The North American Frontiersmen





Staff Writer

   Smoke Signals

                   Mar./Apr. '09



We contacted a few old friends asking for some articles and not 3 days later my good friend Randy Bublitz did just that.  When Randy and myself where deeply involved in another group I could always depend on him when we needed to get things done and that's been 10-12 years ago. Thank goodness some things and some folks don't change. Thanks once again brother, God Bless you. 

Folks meet our newest Staff Writer      Randy Bublitz


by Randy Bublitz

   Before you put too much stock in what I have to say, Please read ‘Deerskins into Buckskins, How to Tan with Natural Materials’ by Matt Richards. {ISBN 0-9658672-0-x (also, see Also, you should read ‘Wet-Scrape Brain Tanned Buckskin’ {ISBN 0-9654965-4-6}.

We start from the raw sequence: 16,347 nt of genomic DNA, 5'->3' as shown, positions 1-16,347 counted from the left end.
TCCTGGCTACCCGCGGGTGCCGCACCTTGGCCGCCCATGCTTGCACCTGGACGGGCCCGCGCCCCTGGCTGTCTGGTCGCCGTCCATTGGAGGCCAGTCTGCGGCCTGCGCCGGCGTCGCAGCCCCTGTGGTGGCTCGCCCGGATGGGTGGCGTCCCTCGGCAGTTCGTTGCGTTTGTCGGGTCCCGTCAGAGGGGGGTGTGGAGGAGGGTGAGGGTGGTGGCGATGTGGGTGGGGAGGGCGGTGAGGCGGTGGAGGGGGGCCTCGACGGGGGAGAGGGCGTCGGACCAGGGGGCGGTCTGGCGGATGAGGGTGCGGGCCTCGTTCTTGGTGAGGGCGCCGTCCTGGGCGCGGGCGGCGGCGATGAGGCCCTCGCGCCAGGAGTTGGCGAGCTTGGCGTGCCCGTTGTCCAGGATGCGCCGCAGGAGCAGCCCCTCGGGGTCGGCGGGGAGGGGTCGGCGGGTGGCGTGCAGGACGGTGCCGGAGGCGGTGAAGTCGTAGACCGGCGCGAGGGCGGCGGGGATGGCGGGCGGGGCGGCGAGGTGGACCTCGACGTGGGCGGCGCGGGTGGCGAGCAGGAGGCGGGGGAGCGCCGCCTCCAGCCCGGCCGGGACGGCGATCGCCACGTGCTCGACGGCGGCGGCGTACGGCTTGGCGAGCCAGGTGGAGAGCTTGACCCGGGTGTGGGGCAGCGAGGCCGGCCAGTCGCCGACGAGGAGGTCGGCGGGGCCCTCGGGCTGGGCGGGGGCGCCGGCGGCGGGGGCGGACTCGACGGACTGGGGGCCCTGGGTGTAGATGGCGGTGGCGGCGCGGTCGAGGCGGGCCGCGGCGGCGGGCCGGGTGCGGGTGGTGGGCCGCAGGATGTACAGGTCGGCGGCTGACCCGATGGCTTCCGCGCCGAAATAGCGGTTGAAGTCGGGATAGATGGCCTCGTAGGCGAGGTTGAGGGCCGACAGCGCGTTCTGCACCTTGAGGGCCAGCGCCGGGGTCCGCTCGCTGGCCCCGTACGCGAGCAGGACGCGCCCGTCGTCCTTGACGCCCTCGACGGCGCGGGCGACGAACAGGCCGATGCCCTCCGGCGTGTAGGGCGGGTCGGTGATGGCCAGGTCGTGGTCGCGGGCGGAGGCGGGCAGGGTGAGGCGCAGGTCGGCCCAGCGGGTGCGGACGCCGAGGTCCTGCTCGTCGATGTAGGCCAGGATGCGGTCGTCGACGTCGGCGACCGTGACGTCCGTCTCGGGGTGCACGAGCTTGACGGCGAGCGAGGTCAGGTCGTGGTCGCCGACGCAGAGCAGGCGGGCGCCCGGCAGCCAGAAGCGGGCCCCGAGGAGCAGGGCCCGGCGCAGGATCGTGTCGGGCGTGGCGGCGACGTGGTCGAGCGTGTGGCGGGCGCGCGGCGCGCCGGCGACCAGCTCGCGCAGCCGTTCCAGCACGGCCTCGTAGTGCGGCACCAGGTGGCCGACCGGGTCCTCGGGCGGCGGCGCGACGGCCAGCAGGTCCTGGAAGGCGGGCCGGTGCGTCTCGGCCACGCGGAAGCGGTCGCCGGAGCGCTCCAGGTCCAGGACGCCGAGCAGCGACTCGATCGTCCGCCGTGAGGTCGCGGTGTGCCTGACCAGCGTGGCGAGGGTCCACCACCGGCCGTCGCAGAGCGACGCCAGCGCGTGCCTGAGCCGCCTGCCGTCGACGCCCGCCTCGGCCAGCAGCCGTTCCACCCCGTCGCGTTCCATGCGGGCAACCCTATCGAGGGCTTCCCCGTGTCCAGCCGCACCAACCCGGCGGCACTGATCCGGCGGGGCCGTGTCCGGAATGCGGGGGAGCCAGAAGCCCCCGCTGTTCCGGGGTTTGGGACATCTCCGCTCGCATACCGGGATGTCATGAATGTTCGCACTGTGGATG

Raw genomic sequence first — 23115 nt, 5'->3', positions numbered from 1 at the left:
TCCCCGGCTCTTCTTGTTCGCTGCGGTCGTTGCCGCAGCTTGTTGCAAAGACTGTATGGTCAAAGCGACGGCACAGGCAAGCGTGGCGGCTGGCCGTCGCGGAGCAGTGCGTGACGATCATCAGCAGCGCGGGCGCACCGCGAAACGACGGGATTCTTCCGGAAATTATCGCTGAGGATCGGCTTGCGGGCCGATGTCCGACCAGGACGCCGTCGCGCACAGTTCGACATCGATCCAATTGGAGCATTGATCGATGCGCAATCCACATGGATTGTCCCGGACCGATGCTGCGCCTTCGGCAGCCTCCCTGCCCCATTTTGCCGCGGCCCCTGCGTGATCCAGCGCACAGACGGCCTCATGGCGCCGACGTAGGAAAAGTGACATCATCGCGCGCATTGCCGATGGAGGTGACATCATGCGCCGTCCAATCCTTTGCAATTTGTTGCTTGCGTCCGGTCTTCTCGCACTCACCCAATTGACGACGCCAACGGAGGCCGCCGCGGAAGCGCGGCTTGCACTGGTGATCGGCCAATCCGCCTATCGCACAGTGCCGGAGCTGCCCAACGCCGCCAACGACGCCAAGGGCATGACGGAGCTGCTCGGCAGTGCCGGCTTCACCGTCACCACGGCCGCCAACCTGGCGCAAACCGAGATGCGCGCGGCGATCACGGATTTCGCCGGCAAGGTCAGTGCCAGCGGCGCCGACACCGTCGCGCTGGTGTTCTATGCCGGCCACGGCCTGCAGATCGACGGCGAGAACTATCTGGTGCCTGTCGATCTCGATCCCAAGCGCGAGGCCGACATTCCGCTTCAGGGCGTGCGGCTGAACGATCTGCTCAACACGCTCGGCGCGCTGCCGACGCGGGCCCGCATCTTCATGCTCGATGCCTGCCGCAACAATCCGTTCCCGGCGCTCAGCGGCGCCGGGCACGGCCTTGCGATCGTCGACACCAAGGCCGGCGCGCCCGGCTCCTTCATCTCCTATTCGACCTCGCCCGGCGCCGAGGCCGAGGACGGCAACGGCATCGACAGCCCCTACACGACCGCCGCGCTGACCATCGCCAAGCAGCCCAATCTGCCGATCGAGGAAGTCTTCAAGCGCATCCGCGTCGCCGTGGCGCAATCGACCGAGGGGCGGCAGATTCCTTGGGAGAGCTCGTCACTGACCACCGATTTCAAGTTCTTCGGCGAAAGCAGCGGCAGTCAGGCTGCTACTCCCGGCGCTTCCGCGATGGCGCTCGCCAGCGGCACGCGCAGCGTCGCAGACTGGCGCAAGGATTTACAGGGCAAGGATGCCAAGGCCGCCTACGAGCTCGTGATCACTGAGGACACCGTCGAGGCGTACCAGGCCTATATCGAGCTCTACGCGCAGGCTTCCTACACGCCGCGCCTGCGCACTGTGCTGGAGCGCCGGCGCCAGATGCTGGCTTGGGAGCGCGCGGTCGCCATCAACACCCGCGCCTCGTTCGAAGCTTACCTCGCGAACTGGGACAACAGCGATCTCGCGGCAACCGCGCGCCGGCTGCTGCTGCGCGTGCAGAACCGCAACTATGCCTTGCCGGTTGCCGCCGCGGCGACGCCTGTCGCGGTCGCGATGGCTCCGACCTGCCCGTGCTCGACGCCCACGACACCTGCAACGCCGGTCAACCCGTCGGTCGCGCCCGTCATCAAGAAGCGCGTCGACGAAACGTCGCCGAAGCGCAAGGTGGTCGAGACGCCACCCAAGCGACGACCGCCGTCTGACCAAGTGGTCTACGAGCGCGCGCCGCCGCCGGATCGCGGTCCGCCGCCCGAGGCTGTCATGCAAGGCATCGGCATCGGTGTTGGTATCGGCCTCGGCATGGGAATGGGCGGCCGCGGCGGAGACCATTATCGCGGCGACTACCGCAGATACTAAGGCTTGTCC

A long time ago I came to the realization that if I wanted my gear to be more like that of the men I emulated, the old time Mountain Men, I needed more brain tan and less yellow chrome tanned Tandy leather as the basis for my gear and clothing.  Brain tanned leather is generally fairly expensive to buy, $10-15 a square foot.  At the time it was out of the question that I could spend that kind of money for what I wanted.  The answer was easy, and fit with every other aspect of this Mountain Man fascination- Do It Yourself!  In the early days I would get taxidermist scraps, capes from head mounts, etc…. These small pieces of raw deer hide were perfect for a beginner like me. If I wrecked them, no big loss.  The pieces were small, so not too overwhelming for a novice.  And when successful, the small pieces (bath towel sized and smaller) were great for bags, etc…  My goal was to practice on scraps, and when I became more proficient at brain tanning and got a hold of a prime hide I would be able to tan it without the beginner’s mistakes.